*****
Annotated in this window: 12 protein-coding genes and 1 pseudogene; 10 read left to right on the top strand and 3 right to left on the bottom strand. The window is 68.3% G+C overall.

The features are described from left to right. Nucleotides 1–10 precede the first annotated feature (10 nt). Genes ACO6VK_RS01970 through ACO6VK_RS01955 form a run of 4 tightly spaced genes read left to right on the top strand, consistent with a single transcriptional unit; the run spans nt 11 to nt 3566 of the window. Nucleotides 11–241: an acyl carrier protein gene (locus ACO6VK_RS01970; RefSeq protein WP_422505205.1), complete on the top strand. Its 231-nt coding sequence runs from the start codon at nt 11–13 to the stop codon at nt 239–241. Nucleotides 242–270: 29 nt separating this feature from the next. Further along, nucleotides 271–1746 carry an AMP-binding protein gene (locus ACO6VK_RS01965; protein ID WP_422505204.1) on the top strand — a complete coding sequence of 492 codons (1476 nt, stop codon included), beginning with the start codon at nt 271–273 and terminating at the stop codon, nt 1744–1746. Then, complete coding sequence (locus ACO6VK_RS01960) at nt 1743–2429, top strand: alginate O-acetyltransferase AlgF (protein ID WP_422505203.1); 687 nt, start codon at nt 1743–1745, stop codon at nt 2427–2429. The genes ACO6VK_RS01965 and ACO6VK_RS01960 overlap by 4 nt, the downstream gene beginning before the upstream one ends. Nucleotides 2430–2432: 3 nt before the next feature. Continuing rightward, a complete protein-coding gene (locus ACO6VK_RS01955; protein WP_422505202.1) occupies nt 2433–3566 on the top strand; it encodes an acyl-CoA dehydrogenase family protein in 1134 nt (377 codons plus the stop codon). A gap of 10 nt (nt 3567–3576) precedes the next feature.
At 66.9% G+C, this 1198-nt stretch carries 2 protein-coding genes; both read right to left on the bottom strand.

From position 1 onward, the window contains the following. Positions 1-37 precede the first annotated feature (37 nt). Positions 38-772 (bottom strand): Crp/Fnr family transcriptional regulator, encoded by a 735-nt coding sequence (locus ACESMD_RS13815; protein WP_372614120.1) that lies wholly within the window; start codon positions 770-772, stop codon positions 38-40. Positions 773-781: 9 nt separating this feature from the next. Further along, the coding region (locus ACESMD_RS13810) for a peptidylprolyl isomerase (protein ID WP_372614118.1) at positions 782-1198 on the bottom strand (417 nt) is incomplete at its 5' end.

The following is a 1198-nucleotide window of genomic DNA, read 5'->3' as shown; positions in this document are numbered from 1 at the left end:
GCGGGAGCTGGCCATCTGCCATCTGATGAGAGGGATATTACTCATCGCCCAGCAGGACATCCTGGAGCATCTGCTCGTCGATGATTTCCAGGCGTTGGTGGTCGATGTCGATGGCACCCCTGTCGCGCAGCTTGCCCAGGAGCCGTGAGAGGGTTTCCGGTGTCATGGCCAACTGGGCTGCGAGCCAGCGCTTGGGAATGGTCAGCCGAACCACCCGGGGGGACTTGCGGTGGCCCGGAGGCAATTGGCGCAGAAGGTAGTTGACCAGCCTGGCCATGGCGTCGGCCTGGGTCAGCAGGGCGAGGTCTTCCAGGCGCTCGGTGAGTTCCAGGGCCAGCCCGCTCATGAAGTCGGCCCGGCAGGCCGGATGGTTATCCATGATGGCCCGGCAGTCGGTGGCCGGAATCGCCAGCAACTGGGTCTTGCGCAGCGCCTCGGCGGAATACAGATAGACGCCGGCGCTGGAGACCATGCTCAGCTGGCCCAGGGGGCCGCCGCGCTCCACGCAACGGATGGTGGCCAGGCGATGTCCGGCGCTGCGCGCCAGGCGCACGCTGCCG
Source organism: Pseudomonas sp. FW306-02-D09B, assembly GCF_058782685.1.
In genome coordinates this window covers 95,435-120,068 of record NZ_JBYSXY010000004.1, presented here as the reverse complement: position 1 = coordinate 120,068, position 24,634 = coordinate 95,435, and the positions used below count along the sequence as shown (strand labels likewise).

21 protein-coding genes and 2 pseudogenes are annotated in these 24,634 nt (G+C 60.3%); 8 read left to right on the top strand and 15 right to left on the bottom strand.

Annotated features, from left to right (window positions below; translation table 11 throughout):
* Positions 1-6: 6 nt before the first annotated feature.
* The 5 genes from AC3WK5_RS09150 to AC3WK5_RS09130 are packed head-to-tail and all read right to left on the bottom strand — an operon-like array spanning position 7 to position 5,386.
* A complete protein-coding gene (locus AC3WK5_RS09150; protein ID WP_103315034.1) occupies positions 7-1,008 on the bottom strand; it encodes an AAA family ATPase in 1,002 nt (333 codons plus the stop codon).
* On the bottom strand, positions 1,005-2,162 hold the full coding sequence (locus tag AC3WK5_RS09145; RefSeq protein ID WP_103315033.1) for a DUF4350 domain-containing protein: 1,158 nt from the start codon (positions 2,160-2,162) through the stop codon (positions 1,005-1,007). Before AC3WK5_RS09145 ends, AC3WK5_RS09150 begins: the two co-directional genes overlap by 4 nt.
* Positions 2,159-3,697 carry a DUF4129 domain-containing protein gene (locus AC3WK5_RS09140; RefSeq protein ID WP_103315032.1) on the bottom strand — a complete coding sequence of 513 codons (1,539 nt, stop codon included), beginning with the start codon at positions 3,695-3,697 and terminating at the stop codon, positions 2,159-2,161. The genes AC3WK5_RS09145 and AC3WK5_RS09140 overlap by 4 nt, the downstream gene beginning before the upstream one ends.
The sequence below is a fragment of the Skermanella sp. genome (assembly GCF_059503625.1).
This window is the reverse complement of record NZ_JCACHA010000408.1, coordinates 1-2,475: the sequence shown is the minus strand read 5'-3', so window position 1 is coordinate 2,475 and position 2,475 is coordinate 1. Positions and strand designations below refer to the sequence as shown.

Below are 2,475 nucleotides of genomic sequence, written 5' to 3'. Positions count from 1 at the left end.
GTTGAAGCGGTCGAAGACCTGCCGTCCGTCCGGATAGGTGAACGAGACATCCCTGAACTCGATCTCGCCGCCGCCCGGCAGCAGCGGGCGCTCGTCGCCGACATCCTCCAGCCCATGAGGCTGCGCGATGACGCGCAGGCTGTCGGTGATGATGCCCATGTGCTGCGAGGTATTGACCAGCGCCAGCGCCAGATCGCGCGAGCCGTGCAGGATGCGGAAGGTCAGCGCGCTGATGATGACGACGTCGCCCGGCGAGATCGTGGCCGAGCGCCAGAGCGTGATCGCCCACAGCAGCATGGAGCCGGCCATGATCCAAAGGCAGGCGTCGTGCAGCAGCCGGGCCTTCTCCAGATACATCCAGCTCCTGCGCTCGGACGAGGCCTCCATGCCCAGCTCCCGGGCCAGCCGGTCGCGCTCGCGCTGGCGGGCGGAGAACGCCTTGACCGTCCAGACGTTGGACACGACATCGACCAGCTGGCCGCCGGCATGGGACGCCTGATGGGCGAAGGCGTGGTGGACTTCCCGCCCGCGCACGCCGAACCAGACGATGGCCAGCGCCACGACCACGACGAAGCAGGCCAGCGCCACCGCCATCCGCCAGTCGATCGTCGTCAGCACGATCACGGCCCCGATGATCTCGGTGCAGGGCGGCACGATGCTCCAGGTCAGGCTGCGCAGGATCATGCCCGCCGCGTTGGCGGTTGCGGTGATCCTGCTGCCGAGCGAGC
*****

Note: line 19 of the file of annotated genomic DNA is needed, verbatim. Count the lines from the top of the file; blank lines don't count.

GTTGAAGCGGTCGAAGACCTGCCGTCCGTCCGGATAGGTGAACGAGACATCCCTGAACTCGATCTCGCCGCCGCCCGGCAGCAGCGGGCGCTCGTCGCCGACATCCTCCAGCCCATGAGGCTGCGCGATGACGCGCAGGCTGTCGGTGATGATGCCCATGTGCTGCGAGGTATTGACCAGCGCCAGCGCCAGATCGCGCGAGCCGTGCAGGATGCGGAAGGTCAGCGCGCTGATGATGACGACGTCGCCCGGCGAGATCGTGGCCGAGCGCCAGAGCGTGATCGCCCACAGCAGCATGGAGCCGGCCATGATCCAAAGGCAGGCGTCGTGCAGCAGCCGGGCCTTCTCCAGATACATCCAGCTCCTGCGCTCGGACGAGGCCTCCATGCCCAGCTCCCGGGCCAGCCGGTCGCGCTCGCGCTGGCGGGCGGAGAACGCCTTGACCGTCCAGACGTTGGACACGACATCGACCAGCTGGCCGCCGGCATGGGACGCCTGATGGGCGAAGGCGTGGTGGACTTCCCGCCCGCGCACGCCGAACCAGACGATGGCCAGCGCCACGACCACGACGAAGCAGGCCAGCGCCACCGCCATCCGCCAGTCGATCGTCGTCAGCACGATCACGGCCCCGATGATCTCGGTGCAGGGCGGCACGATGCTCCAGGTCAGGCTGCGCAGGATCATGCCCGCCGCGTTGGCGGTTGCGGTGATCCTGCTGCCGAGCGAGC